Cannibalism was ritualistic and not for the meat

archeology, magic

 A new study into ancient cannibalism  seems to suggest that maneating was done for the ritual rather than because people were a bit peckish.

The study among hominins including Homo erectus, H. antecessor, Neandertals, and early modern humans. On average, an adult male human contains 125,822 calories of fat and protein, enough to meet the 1-day dietary requirements of more than 60 people.

The numbers represent a lower limit, as Neandertals and other extinct hominins likely had more muscle mass than modern humans. Still, when compared with other animals widely available to ancient man like mammoths (3,600,000 calories), wooly rhinoceroses (1,260,000 calories), and aurochs (979,200 calories).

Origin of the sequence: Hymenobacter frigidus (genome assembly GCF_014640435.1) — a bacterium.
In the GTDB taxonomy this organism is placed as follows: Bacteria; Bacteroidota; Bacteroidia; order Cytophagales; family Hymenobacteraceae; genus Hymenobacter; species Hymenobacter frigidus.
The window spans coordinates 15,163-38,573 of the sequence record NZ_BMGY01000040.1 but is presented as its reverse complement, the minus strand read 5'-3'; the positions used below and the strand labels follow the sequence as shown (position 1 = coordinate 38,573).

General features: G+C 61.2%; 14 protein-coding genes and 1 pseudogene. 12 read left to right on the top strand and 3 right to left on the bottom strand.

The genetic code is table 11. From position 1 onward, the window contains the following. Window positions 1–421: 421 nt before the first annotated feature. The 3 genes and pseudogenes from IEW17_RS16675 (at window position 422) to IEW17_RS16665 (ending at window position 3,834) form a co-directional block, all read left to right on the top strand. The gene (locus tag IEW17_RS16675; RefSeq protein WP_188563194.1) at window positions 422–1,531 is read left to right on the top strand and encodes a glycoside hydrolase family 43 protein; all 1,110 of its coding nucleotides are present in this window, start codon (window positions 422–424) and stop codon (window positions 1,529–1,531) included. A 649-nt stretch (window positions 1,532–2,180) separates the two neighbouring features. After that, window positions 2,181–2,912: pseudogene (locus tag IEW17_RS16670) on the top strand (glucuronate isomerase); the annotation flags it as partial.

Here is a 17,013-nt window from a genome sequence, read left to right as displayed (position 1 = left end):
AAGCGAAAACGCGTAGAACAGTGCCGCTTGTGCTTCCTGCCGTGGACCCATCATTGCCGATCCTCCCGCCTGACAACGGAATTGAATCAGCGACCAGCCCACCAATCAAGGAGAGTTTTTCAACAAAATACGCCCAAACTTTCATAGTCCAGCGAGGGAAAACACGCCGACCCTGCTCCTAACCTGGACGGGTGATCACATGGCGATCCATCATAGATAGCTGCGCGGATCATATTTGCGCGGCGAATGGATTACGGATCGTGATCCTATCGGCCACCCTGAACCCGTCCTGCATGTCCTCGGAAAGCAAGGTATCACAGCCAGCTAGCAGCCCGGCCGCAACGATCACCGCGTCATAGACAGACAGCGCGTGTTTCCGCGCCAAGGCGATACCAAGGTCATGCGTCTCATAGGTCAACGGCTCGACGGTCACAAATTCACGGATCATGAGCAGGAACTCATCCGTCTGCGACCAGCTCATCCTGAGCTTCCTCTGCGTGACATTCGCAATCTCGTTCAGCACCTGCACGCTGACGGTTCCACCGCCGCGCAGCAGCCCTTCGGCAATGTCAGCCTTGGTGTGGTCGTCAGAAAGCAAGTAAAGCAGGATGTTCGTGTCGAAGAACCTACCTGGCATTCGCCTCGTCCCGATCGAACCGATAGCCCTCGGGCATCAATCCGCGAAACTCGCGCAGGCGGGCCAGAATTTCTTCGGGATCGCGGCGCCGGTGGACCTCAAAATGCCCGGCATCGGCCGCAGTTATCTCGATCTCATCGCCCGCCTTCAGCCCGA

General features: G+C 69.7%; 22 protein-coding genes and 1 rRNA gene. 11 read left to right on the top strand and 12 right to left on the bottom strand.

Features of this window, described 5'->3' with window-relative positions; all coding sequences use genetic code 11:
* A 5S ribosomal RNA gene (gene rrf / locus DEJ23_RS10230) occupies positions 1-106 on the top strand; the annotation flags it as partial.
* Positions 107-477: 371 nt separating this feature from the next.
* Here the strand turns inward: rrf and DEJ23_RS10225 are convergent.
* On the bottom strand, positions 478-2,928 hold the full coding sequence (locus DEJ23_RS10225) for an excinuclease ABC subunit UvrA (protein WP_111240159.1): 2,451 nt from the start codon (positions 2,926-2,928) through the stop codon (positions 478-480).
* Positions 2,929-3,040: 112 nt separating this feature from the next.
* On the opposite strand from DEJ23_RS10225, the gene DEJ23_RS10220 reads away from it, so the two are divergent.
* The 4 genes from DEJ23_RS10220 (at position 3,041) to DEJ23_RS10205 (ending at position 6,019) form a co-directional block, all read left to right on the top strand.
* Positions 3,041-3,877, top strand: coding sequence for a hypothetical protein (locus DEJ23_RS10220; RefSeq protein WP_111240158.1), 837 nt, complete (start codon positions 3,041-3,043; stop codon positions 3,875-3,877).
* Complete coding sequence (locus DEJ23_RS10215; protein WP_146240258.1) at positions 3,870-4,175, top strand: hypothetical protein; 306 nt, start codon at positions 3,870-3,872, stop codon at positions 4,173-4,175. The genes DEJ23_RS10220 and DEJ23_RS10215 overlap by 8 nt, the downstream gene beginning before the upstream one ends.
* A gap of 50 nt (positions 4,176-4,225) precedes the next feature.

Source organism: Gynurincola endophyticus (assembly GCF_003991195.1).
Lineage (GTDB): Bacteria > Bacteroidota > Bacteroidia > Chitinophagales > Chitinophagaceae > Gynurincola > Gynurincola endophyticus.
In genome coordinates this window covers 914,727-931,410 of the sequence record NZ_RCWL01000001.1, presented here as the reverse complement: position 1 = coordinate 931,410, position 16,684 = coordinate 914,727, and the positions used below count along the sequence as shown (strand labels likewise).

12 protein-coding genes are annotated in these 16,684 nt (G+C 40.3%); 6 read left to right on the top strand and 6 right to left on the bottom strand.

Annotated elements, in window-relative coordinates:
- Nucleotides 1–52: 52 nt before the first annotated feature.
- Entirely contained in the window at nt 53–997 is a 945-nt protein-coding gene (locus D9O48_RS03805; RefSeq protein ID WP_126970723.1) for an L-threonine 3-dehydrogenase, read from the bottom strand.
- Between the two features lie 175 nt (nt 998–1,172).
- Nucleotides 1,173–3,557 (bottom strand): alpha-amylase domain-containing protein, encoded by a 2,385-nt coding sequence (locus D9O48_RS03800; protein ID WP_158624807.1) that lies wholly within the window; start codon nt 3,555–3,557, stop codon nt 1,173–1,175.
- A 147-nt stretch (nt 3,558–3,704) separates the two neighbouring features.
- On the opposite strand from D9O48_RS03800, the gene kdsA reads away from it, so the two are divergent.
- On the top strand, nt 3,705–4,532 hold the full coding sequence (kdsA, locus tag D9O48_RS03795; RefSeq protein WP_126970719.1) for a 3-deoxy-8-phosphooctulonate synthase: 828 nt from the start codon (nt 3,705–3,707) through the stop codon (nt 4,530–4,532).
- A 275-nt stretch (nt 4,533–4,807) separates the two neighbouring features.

Since humans are harder to catch than these animals it is more likely that there have to be other reasons for eating them.

Instances of cannibalism from nine Paleolithic sites, which date from 936,000 to 14,700 years ago, might be chalked up to starvation or not wanting to waste a perfectly good body that died from natural causes.

But generally the concept might be down to more magical or religious reasons,  the research suggests.

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